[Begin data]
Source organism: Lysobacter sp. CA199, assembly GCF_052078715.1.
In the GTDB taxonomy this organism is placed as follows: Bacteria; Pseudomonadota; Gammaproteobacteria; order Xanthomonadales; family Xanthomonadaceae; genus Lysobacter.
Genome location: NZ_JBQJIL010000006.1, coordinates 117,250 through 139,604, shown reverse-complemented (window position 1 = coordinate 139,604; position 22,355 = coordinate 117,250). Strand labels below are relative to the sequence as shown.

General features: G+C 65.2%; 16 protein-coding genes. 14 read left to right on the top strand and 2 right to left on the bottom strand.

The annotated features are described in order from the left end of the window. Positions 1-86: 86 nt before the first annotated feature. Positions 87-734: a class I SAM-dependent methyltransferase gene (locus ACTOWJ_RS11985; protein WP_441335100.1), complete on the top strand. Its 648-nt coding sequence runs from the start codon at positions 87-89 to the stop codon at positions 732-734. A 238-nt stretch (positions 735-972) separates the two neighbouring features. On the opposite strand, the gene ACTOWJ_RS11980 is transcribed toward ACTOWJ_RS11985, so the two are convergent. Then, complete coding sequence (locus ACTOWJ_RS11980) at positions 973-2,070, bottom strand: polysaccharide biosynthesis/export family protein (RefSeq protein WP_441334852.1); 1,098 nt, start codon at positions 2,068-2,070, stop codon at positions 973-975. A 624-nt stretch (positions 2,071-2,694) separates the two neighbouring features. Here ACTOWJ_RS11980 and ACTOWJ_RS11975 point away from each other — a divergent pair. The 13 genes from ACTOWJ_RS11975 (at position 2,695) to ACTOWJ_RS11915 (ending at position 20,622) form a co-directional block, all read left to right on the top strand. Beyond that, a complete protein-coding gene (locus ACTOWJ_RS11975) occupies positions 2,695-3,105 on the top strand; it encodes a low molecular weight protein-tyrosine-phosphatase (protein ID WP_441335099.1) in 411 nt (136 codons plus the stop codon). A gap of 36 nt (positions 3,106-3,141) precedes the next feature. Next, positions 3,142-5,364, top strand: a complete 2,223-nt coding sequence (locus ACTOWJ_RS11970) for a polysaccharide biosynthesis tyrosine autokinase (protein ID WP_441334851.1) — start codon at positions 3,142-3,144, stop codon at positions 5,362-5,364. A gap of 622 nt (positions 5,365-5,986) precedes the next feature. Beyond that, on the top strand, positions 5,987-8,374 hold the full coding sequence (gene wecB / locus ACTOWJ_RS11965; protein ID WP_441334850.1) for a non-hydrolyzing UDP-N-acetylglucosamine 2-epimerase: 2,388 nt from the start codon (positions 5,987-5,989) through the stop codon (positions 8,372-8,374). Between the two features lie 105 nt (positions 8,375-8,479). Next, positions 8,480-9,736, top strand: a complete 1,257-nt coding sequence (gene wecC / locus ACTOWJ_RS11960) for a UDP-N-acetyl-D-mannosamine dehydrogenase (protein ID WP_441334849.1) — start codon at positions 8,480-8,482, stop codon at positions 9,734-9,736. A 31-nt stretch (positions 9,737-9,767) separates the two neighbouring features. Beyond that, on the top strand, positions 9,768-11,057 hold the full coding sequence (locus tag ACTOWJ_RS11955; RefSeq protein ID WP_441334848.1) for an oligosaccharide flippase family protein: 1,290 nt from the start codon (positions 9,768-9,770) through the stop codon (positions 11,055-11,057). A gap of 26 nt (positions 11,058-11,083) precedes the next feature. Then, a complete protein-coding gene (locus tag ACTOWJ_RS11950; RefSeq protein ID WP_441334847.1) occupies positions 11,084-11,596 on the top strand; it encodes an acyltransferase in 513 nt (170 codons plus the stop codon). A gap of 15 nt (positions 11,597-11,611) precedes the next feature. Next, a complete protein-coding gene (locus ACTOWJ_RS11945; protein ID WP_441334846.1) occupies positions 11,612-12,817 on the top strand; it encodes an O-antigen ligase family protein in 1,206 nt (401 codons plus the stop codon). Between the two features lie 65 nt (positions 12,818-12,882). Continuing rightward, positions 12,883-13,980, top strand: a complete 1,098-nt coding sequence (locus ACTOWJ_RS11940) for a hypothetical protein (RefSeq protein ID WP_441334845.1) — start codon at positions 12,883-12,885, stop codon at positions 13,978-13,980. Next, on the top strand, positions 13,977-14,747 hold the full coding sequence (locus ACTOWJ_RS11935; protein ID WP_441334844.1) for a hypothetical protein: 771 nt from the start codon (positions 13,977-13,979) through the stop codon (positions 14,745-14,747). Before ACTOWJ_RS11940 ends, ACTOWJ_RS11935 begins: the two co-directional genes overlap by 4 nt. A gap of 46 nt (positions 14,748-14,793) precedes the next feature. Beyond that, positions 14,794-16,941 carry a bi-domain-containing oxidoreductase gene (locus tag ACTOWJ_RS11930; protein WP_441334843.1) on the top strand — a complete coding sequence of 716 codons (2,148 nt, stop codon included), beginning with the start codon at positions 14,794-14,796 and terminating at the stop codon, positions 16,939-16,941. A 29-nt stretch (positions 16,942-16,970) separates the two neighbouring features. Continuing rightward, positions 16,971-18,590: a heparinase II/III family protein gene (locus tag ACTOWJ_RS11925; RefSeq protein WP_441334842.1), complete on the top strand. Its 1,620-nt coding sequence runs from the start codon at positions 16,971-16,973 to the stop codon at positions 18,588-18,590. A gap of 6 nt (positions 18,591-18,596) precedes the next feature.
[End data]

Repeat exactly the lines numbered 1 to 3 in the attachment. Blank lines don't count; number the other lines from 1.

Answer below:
Source organism: Lysobacter sp. CA199, assembly GCF_052078715.1.
In the GTDB taxonomy this organism is placed as follows: Bacteria; Pseudomonadota; Gammaproteobacteria; order Xanthomonadales; family Xanthomonadaceae; genus Lysobacter.
Genome location: NZ_JBQJIL010000006.1, coordinates 117,250 through 139,604, shown reverse-complemented (window position 1 = coordinate 139,604; position 22,355 = coordinate 117,250). Strand labels below are relative to the sequence as shown.